n Journal of Public Administration - Engagement of the Lephalale Local Municipality and its community on water services : a preliminary analysis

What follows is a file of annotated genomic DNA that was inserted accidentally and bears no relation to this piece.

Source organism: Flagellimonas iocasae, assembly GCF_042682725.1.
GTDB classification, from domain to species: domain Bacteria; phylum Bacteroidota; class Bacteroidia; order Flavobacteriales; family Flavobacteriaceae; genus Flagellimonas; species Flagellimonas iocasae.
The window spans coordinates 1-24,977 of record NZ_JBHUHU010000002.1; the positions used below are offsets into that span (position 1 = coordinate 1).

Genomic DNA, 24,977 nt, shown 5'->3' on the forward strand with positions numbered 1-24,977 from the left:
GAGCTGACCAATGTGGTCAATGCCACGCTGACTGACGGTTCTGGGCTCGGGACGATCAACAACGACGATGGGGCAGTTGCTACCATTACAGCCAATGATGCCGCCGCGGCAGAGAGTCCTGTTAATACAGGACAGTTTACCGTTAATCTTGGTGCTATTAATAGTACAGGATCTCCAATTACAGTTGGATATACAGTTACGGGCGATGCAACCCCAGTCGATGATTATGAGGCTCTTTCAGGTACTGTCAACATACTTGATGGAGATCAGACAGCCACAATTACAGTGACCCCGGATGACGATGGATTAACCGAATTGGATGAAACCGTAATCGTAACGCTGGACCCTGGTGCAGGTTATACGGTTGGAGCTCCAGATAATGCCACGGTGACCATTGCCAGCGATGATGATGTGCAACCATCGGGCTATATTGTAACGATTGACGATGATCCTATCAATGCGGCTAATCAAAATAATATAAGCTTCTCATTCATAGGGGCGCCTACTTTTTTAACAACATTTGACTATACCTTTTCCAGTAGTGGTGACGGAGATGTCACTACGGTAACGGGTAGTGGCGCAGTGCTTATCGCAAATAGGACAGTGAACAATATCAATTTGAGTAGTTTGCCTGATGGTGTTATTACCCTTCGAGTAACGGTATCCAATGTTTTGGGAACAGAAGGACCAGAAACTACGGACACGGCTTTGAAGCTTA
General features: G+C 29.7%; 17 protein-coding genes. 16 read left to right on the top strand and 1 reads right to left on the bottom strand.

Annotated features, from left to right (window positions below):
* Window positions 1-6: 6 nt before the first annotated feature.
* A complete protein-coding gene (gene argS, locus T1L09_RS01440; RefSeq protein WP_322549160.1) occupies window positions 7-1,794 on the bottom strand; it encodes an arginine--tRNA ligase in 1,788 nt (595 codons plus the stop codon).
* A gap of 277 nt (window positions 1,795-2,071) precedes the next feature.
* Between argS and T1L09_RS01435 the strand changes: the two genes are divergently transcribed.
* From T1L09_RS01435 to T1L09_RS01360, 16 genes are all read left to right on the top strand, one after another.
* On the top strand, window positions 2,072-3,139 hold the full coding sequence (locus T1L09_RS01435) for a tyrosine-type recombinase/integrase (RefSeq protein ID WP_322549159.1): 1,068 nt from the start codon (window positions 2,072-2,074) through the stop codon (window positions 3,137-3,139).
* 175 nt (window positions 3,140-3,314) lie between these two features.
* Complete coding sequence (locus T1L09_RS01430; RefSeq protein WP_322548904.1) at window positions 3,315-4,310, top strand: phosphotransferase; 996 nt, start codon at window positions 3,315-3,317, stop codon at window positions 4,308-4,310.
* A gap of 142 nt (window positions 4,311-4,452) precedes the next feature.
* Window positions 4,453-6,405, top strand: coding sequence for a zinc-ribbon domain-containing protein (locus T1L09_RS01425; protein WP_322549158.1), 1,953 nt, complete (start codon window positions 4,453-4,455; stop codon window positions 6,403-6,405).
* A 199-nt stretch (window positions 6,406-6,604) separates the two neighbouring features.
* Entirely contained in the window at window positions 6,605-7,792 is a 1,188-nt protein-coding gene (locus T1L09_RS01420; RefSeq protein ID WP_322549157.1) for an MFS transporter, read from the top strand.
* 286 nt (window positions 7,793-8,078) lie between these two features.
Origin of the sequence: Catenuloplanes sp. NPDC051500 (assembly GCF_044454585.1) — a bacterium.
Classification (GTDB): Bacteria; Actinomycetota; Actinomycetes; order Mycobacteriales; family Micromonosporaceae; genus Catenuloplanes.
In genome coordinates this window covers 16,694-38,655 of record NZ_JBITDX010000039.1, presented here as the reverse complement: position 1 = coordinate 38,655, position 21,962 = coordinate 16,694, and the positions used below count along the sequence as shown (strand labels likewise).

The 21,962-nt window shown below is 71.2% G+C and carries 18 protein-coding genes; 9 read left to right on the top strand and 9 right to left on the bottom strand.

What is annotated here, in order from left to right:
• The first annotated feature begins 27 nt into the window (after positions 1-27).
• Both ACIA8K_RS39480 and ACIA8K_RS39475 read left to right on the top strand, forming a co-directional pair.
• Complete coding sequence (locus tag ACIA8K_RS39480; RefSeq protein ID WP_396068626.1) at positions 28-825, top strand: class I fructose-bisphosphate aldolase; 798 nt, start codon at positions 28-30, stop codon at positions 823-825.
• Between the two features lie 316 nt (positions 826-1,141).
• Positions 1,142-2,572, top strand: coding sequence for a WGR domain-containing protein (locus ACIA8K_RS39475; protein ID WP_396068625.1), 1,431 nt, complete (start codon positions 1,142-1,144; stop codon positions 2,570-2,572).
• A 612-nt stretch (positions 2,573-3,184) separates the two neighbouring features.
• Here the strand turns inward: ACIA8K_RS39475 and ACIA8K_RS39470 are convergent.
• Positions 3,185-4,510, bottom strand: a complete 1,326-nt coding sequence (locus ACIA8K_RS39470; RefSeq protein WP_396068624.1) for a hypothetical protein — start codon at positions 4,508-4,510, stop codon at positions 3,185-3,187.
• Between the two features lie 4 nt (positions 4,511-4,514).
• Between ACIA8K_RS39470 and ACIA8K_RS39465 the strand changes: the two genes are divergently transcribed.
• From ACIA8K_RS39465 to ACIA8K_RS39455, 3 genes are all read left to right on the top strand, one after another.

The apartheid government of prior 1994 prioritised community needs and service provision on a racial basis. The subsequent post-1994 regime has made attempts to introduce new policies and laws which geared towards correcting the legacy of apartheid system. In particular, sections 26 and 27 of the South African Constitution, 1996 introduced changes and improvements which emphasises on "the rights of citizens to basic services such as health care, food, social security, housing, education, water, sanitation and information in an equitable manner". Accordingly, municipalities are required to work closely with the local communities, in order to identify the community needs and the current state of resources and infrastructure. In complying with this legislative mandate, Lephalale Local Municipality as a Water Service Authority has developed a Water Services Development Plan (WSDP) which was adopted by the Council in 2009. The purpose for the development of this WSDP is to guide all the planning and implementation of water services within the municipal area. This means that issues, objectives and projects developed during the IDP process formed part of the WSDP. According to Integrated Development Plan (IDP), 2013 - 2016, Lephalale Local Municipality has a duty to provide water to its population estimated at 115 746 living within urban, peri-urban and rural areas of jurisdiction and also as Water Service Authority has a duty to all customers and potential customers within its area of jurisdiction to progressively ensure efficient, affordable, economic and sustainable access to water in terms of section 11 of the Water Services Act 108 of 1997. The IDP process also provides a platform for the citizens to engage regarding services rendered to them including water services. The question that this paper raises is whether those IDP processes for community engagement are effective and that participation of the citizens is achieved. In order to address this question, the paper maintains a conceptual analysis of the Lephalale Local Municipality engagement processes. Further, several of the municipal official documents are analysed to understand the conception and practice of how engagement is viewed. This methodological approach is undertaken as an attempt to understand the methods of engagement between Lephalale Local Municipality and its local community. The paper finally argues that since municipalities have a responsibility to promote social and economic development for its people, evidence of effective and continuous engagement activities with its local communities should be accounted for.


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